Tourism Specialization and Sustainability: A Long-Run Policy Analysis
Tourism specialization,Sustainability,Environmental quality,Crowding,Pollution abatement
Climate Change and Sustainable Development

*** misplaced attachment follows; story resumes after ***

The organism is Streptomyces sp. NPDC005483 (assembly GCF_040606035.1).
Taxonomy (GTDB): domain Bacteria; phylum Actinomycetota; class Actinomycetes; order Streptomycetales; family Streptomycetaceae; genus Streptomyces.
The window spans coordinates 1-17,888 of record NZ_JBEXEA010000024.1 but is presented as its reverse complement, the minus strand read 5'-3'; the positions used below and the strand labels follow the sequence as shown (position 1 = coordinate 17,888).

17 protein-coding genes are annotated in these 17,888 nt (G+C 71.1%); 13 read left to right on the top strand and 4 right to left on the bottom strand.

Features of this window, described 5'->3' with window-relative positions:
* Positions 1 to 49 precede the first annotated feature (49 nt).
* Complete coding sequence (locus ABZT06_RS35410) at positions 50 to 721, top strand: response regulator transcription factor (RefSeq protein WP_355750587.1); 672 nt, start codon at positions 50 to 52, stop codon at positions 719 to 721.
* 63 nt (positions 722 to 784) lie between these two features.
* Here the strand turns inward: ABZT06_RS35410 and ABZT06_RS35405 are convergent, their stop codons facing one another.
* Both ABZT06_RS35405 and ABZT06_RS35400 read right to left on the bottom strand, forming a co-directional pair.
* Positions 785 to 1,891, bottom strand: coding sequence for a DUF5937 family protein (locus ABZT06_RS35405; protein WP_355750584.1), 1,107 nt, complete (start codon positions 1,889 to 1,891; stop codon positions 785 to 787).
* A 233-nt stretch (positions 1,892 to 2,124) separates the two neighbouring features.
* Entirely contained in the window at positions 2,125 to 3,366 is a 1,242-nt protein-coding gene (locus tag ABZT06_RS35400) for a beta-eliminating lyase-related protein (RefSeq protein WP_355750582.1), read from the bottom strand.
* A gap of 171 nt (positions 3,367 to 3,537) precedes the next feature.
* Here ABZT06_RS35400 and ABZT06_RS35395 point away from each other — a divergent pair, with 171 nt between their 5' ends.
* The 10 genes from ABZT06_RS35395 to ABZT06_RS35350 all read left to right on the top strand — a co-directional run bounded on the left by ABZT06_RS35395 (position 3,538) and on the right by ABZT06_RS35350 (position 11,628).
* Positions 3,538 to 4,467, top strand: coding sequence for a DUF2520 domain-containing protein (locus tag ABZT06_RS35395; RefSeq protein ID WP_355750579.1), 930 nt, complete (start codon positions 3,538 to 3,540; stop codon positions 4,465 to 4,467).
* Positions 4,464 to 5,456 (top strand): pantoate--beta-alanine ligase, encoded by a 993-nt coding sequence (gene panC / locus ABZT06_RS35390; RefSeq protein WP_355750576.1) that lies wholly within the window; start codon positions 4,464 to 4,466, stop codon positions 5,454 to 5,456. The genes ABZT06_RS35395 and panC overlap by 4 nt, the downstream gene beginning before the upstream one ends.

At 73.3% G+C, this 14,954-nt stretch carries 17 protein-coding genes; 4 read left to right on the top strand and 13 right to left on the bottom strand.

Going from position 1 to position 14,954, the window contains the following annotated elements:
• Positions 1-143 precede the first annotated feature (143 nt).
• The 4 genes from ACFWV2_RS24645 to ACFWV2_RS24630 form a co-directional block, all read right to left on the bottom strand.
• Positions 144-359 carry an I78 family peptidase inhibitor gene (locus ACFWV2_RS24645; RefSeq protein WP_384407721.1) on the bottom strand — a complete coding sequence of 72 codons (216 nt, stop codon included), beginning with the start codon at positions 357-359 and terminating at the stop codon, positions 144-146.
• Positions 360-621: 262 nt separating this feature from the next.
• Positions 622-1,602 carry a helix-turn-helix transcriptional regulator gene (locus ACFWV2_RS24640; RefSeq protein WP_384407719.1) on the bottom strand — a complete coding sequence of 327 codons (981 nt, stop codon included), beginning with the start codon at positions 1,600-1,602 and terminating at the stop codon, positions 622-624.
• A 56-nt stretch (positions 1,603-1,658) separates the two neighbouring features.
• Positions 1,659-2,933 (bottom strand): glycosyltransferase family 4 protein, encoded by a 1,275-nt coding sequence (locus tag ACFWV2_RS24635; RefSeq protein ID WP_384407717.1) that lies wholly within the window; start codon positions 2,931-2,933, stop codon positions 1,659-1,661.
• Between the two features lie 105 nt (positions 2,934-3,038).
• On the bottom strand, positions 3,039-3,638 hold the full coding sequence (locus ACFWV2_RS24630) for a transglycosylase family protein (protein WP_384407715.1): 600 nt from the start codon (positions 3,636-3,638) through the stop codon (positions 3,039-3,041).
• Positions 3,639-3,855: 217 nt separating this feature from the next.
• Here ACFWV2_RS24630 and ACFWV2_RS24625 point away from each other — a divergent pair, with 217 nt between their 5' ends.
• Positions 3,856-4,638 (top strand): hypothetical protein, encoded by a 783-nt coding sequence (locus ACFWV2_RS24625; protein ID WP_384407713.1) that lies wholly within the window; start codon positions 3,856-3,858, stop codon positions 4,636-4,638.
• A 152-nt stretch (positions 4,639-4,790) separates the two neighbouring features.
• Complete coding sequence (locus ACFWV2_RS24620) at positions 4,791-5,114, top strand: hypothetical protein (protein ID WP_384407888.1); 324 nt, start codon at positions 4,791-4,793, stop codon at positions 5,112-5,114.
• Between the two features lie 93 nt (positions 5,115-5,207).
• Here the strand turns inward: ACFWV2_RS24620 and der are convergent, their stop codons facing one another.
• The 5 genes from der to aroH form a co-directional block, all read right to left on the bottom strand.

This study focuses on the dynamic evolution of a small open economy specialized in tourism based on natural resources when tourist services are supplied to foreign tourists who are crowding-averse and give positive value to the environmental quality. We analyse the steady-state properties and run several policy exercises in two versions of our model: in the first, private agents’ income is spent entirely on consumption while, in the second, agents are allowed to invest part of their income in pollution abatement technology (PAT) which artificially increases the rate of regeneration of the environmental asset. A unique locally saddle point equilibrium is found in both versions and for both the market and the centralized solution. Our main findings are that: 1) a corrective income tax raises steady state utility in both versions but is capable of leading the economy in its first-best dynamic path only when agents cannot invest in the PAT; 2) when the PAT is available to the government but not to agents, an income tax which finances abatement expenditures may increase steady state utility with respect to the market solution when the natural regeneration rate of the environment and the degree of crowding-aversion are both low enough; 3) when PAT is available, the market chooses to devote a higher fraction of income to abatement than the central planner but in both cases this fraction is positive only if the natural rate of regeneration is not too large; 4) when PAT is available an income pollution tax does not affect the dynamic path of the market economy.